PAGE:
All in all, if you want something that looks wacky and works just fine, choose this like many customers have chosen this before you.
10. Petfactors Heated Pet Bowl
Let’s end this list on a high note. The Petfactors Heated Pet Bowl is perhaps the coolest looking pet bowls you will come across. And it functions well.
Measuring 9.85 x 9.85 x 3.95 inches and weighing in at 2.05 Pounds, the Heated Pet Bowl is made from plastic. It is both roomy and lightweight.
Finally, according to customers ‘the heating element coupled with the thermostat gets the job done while looking cool’.
Heated Dog Bowls – FAQ
Sometimes all you need to do is lay down some facts.
Pardon my sense of humor, here are some frequently asked questions.
If you live in places where the temperature drops below the freezing point, then yes, you do.
First, extremely cold water is not good for your dog’s health. It disrupts digestion and causes blood vessel constriction which can lead to a hypothermic shock in some rare cases.
Next, do you want to keep replacing the water after a few hours, all day, every day? Of course, you don’t. So, you need a heated dog bowl to keep room temperature water available to your dog throughout the day.
Heated dog bowls don’t use a lot of energy. Most heated bowls use somewhere between 30 and 60 watts of power.
As always, power consumption relies on the size of the bowl. For instance, smaller bowls tend to use about 30 watts of power while bigger ones go all the way up to 60 watts.
If you use the bowl for food, then after every meal. If you use it for water, then after a couple of days. Washing after every meal ensures that you wash away any bacteria and residual food away. A hygienic dog is better for all of us.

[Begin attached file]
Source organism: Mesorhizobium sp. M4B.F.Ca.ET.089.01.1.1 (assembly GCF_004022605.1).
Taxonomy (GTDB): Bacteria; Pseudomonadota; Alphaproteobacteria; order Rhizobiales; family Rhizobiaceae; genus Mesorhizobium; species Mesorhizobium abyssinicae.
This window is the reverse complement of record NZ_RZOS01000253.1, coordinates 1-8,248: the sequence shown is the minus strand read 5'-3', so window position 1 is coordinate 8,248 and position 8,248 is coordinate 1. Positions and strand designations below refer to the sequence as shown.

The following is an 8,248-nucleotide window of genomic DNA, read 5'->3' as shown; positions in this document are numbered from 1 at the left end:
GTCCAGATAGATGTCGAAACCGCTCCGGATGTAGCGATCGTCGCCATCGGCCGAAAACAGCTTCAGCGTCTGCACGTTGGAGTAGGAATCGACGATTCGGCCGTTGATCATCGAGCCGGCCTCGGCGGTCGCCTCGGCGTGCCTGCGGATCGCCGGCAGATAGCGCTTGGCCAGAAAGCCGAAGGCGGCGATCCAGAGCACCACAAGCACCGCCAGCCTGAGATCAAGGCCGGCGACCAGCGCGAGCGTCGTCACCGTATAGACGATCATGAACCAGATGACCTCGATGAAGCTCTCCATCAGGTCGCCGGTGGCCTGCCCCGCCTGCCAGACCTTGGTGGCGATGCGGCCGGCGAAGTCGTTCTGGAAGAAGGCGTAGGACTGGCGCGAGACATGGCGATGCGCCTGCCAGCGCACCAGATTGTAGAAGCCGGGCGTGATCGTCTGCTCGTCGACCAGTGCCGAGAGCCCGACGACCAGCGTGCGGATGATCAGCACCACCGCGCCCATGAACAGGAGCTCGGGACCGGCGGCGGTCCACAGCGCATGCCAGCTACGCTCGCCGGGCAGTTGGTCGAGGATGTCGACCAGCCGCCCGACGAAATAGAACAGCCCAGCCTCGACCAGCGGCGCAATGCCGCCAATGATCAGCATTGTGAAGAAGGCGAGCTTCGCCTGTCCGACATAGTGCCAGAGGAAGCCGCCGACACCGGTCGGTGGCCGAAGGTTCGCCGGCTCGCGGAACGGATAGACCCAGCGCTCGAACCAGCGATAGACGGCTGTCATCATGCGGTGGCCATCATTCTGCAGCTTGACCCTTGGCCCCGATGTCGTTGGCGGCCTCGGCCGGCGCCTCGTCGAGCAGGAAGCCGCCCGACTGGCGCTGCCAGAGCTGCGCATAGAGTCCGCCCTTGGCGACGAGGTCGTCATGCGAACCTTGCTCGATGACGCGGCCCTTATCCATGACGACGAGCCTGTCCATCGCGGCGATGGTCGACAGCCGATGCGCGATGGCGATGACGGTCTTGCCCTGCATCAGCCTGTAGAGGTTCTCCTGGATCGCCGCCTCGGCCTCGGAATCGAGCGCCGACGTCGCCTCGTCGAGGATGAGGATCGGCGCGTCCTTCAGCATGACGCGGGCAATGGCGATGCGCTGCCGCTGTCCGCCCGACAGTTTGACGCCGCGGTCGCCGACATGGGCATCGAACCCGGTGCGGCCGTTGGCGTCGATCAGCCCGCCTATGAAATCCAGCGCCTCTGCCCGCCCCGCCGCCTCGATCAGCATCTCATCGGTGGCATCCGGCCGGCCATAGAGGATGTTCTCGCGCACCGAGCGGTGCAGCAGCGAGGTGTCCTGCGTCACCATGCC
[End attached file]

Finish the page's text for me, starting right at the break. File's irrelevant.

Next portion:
Water, on the other hand, doesn’t pose as severe a threat. So, you can go two days without washing the bowl.
Dilute ½ cup of bleach with a gallon of water, and let it sit for about 10 minutes. Afterward, wash the bowl with clean water, and wipe it clean with a dry cloth.
A note to remember here folks: Don’t let your primal instincts of washing like a machine take over, or you might end up with damaged wiring.
If your dog can fit its butt in it then yes, which is very unlikely. That said, unless you have a peanut-sized breed, most dogs won’t be able to fit comfortably in a heated bowl. So, it is better to invest in a heated bed instead.
If you live in an area where winters are harsh, you need a heated dog bowl to keep your puppy feeling warm and fuzzy. As detailed above, drinking cold water is not good for a dog’s health. From digestive issues to hypothermic shock, you can avoid a range of health concerns if you switch to a heated dog bowl.
Our pick for the best heated dog bowl is the K&H Thermal-Bowl (Stainless Steel). It is steel, works great, and looks good while doing it. To sum it all up, if you are sitting on the fence about choosing a dog bowl, this is it. Go through the guide and the list above, and pick something that resonates with you.